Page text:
The McNamara-O'Hara Service Contract Act of 1965, 41 U.S.C. § 351 et seq., mandates that those who contract to provide services to the United States must remunerate their employees with minimum wages and fringe benefits prescribed by the Secretary of Labor. 41 U.S.C. § 351(a)(1)-(2). In its attempt to regulate this contractual relationship, Congress imposed a severe sanction for those companies that deviate from the SCA's requirements: debarment from bidding on government contracts for three years. See 41 U.S.C. § 354(a). Debarment is mandatory "[u]nless the Secretary otherwise recommends because of unusual circumstances." Id.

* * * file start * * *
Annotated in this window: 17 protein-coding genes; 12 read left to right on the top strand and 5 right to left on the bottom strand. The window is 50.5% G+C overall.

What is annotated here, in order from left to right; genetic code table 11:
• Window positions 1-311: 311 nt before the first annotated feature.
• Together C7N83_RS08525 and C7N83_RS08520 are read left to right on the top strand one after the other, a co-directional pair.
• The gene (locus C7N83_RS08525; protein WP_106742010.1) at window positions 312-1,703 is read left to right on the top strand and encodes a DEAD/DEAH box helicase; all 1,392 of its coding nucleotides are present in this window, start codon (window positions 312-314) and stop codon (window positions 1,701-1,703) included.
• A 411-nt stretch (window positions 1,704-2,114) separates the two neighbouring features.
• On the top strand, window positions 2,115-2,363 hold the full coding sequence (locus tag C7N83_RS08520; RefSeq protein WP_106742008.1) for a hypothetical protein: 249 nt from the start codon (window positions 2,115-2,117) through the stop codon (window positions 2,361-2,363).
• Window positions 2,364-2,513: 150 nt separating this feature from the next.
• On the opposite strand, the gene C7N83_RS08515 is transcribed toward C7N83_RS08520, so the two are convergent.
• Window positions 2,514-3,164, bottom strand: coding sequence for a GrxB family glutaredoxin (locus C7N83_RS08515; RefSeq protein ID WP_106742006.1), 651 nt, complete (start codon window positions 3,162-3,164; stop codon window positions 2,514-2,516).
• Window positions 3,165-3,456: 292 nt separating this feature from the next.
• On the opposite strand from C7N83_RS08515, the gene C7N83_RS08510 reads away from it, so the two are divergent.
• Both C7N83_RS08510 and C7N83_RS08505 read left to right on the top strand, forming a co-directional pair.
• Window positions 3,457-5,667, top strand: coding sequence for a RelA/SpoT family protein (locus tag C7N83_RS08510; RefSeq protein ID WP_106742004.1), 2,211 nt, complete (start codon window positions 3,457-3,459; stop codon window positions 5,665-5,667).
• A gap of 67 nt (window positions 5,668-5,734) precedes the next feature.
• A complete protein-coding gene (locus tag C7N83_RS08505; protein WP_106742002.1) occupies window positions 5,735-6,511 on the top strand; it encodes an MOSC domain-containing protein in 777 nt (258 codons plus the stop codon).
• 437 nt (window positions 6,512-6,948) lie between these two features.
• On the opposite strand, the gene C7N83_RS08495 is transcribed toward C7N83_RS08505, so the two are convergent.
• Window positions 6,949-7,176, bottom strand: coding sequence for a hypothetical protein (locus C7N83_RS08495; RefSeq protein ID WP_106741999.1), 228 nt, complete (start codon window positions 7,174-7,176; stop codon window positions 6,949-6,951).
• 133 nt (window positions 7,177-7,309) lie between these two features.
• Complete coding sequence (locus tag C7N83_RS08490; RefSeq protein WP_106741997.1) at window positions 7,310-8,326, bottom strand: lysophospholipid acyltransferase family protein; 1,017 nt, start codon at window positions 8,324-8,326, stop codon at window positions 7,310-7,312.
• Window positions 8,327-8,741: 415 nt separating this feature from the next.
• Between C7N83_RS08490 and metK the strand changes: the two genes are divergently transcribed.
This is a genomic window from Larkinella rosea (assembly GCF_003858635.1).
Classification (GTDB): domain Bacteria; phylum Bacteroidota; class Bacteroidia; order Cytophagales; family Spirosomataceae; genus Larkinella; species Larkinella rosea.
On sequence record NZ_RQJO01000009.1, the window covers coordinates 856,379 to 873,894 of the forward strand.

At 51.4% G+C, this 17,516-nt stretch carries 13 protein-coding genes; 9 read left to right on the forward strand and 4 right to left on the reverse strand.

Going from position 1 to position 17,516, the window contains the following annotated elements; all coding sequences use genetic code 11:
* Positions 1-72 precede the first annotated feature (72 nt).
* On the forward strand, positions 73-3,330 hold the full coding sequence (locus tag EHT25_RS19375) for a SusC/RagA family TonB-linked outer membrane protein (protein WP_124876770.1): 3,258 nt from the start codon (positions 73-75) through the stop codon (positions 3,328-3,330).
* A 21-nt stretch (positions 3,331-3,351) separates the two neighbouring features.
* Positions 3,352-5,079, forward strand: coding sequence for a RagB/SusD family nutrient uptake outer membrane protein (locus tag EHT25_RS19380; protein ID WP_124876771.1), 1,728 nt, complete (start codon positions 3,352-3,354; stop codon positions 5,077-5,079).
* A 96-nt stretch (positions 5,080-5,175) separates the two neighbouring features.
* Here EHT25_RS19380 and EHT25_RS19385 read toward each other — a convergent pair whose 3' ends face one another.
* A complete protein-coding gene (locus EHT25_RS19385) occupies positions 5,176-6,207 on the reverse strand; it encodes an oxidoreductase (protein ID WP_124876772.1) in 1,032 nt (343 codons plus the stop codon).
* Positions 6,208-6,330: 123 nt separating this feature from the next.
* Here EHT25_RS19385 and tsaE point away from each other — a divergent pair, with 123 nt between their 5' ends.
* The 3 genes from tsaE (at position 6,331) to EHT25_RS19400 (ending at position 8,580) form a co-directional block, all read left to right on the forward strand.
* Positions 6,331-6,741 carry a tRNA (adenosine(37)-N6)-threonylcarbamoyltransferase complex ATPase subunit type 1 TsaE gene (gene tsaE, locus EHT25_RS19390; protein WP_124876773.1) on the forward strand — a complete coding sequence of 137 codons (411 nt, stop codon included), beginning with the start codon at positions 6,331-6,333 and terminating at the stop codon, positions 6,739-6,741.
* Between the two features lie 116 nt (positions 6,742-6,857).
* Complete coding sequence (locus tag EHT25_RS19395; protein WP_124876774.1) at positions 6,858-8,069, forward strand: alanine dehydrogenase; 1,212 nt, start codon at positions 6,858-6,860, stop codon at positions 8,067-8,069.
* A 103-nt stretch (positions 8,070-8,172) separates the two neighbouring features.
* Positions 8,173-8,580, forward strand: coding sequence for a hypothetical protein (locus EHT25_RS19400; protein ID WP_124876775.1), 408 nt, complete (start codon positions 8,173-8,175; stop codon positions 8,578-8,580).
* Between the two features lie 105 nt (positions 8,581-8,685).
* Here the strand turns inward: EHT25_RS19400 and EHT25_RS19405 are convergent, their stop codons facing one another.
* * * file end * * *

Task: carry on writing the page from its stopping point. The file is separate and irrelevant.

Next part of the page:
Although debarment may often be a "severe penalty which may have serious economic impact upon a business," Mastercraft Flooring, Inc. v. Donovan, 589 F.Supp. 258, 263 (D.D.C.1984), the Act's legislative history, coupled with its 1972 amendments, demonstrate that "debarment of contractors who violate[] the SCA should be the norm, not the exception, and only the most compelling of justifications should relieve a violating contractor from the sanction." Vigilantes, Inc. v. Administrator of Wage and Hour Div., 968 F.2d 1412, 1418 (1st Cir.1992). Congress recognized that employees of government-service contractors historically "tended to be among the lowest paid people in the economy, and they tended not to be organized by trade unions." House Comm. on Educ. & Labor, Special Subcomm. on Labor, Hearing on H.R. 6244 and H.R. 6245, 92d Cong. 3 (1971) (Statement of Rep. James G. O'Hara) [hereinafter Hearing]. Because of the important interests at stake, Congress found that simply requiring violating contractors "to pay what they should have been paying to begin with," id., inadequately deterred and punished such employers. Accordingly, the 1972 amendments were drafted to ensure that § 354(a)'s debarment penalty, which until the amendments had been "the exception rather than the rule," would be "virtually automatic" and "expeditiously and rigorously applied." HOUSE SPECIAL SUBCOMM. ON LABOR, COMM. ON EDUC. & LABOR, THE PLIGHT OF THE SERVICE WORKERS UNDER GOVERNMENT CONTRACTS 12-13 (Comm. Print 1971).